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Newbies' guide to cyclocross

New to cyclocross?

Cyclocross is a great way to stay active outdoors over winter! Unlike most cycling events, races are run by time rather than distance. So you know exactly how long you’re signing up for, and the aim of the game is to complete as many laps as you can/fancy in the time allocated. C Grade races run for 30 mins and any bike will do!


Cyclocross courses are usually set in parks (in Hüttcross, we use some of the fantastic parks in the Hutt Valley thanks to the local councils’ support) and are around 2-3 kms per lap. Terrain is usually undulating with no big long climbs. The short nature of the courses allows great views for spectators too!


What bike should I ride?

Have a mountain bike? Road bike? Even a hybrid will do! The beauty of cyclocross is that it’s accessible for a range of bikes, so whatever you’ve got, the odds are good that you can use it to get your feet wet before committing to a new bike.

If you’ve only got a roadie then find some skinny knobblies to run (make sure you have a bit of frame clearance in case of mud). A wide range cassette will make life easier but is not essential.

If you’ve got a hybrid then consider running some tyres with a bit of tread (rather than semi slicks for commuting) as Hüttcross does tend to get muddy sometimes!

If you can add some toe spikes to your cycling shoes that will make life easier for muddy races. These can be purchased for cheap from places like Rebel Sport. Most cycling shoes accommodate soccer studs.

Local Lingo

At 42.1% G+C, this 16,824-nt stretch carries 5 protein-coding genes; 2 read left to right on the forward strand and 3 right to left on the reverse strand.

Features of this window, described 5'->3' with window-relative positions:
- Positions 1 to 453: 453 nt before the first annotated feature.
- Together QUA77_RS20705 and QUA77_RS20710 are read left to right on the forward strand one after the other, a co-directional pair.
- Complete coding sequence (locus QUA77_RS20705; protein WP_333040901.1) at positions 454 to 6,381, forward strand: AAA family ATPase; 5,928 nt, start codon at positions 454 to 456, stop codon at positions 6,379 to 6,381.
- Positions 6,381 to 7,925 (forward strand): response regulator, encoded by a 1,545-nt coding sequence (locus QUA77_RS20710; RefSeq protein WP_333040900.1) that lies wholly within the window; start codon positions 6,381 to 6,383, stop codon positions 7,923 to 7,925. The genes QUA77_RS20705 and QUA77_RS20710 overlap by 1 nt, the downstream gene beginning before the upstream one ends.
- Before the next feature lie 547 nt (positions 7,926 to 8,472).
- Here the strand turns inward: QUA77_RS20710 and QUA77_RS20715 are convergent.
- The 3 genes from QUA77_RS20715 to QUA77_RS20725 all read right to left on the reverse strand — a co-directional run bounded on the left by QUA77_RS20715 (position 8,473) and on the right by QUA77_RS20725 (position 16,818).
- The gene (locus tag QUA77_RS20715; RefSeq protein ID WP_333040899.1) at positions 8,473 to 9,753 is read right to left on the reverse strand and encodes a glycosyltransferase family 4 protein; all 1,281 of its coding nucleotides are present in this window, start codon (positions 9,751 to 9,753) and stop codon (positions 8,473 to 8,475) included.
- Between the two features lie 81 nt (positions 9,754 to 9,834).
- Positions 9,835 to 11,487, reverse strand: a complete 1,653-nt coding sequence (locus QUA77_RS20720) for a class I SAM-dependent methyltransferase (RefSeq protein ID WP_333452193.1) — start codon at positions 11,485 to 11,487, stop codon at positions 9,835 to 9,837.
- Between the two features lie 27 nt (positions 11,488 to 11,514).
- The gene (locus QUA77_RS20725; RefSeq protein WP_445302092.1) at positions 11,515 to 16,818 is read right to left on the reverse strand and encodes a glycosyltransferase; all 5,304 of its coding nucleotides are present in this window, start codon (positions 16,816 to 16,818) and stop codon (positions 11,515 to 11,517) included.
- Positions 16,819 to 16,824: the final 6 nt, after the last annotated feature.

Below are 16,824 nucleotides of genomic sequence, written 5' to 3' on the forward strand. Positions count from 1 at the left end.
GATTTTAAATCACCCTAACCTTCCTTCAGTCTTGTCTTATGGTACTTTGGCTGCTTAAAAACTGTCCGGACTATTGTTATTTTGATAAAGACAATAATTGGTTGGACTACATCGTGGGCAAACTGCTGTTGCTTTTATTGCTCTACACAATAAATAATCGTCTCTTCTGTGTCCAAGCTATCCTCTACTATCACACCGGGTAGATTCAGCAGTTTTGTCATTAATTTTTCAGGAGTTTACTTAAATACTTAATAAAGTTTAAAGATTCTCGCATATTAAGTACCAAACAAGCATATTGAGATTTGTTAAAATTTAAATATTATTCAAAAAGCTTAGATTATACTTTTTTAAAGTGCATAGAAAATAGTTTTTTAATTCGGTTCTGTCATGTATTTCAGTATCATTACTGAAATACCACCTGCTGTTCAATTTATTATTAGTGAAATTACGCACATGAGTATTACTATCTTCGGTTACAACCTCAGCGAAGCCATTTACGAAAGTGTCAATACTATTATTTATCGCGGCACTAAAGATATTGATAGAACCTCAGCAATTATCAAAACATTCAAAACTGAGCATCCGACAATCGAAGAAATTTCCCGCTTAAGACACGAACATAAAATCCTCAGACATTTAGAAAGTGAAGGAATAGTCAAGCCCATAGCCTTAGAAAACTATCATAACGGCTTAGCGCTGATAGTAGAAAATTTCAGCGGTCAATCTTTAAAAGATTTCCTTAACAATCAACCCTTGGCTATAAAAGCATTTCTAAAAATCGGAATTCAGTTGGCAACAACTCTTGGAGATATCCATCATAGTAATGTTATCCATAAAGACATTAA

As is typical for most forms of cycling, there are a few key phrases you’ll hear around the cyclocross community.

  • CX, ‘cross, cyclocross = All one and the same thing!

  • Grades = Different categories for racers. C grade is the shortest race at 30 minutes, B grade in the middle, and A grade is the longest race for the fast folk.

  • The Holeshot = The first point at which the course narrows from the start. If you’re the first rider through you’ve just “grabbed the holeshot”, ya wee legend.

  • Shouldering = The art of carrying your bike on your shoulder to negotiate obstacles or run ups….

  • Run Ups = A steep bank that is not rideable so you, um, run up it!

  • Cowbells = Not just for Swiss bovines. These things (along with other noisemakers) are a huge part of cyclocross. Bring one along with you to make some noise while you’re not racing.

  • Barriers = A wooden barrier or hurdle that you have to negotiate. Usually a maximum of 40cm tall. Sometimes setup as a lone obstacle, sometimes in a series of two or three.

  • Hand Ups = The art of spectators providing a variety of rewards to riders during the race. Can take the form of liquid, food or cold hard cash.

  • The Bell Lap = Happiness awaits. The bell signals your final lap. Savour the moment as the finishline approaches.


What next?

Learn From Watching Others

Not sure what to do? Come along and spectate for a round to see what’s involved. The Hüttcross community is a super-chilled crowd and they love showcasing their riding to spectators. If you’re thinking about diving straight into B Grade, you can check out the C Grade race the same day to get an idea of how the course is running on the day! And bring a cowbell of course!

Ask Someone

Worried about something in particular? Flick us an email and we’ll be able to point you in the right direction or join our Facebook Community Group where there are over 600 people with a huge variety of cyclocross experience and skill levels.

Bring The Whānau

Flying solo can be intimidating. There is something special about the camaraderie of cyclocross. Bring a friend along to provide a bit of moral support. Even better, bring the whānau… our courses at Hüttcross are usually almost entirely visible from one vantage spot so the family can watch you, and the kids race for free!

Have Fun!

Cyclocross is a fun sport. Even internationally at the highest level, the pros enjoy handups, money pits, and heckle zones! Practice lots and give it your all on event day, but remember that it’s supposed to be fun (yes, even when you’re shouldering your bike, crawling up a muddy bank, and praying for the bell lap).

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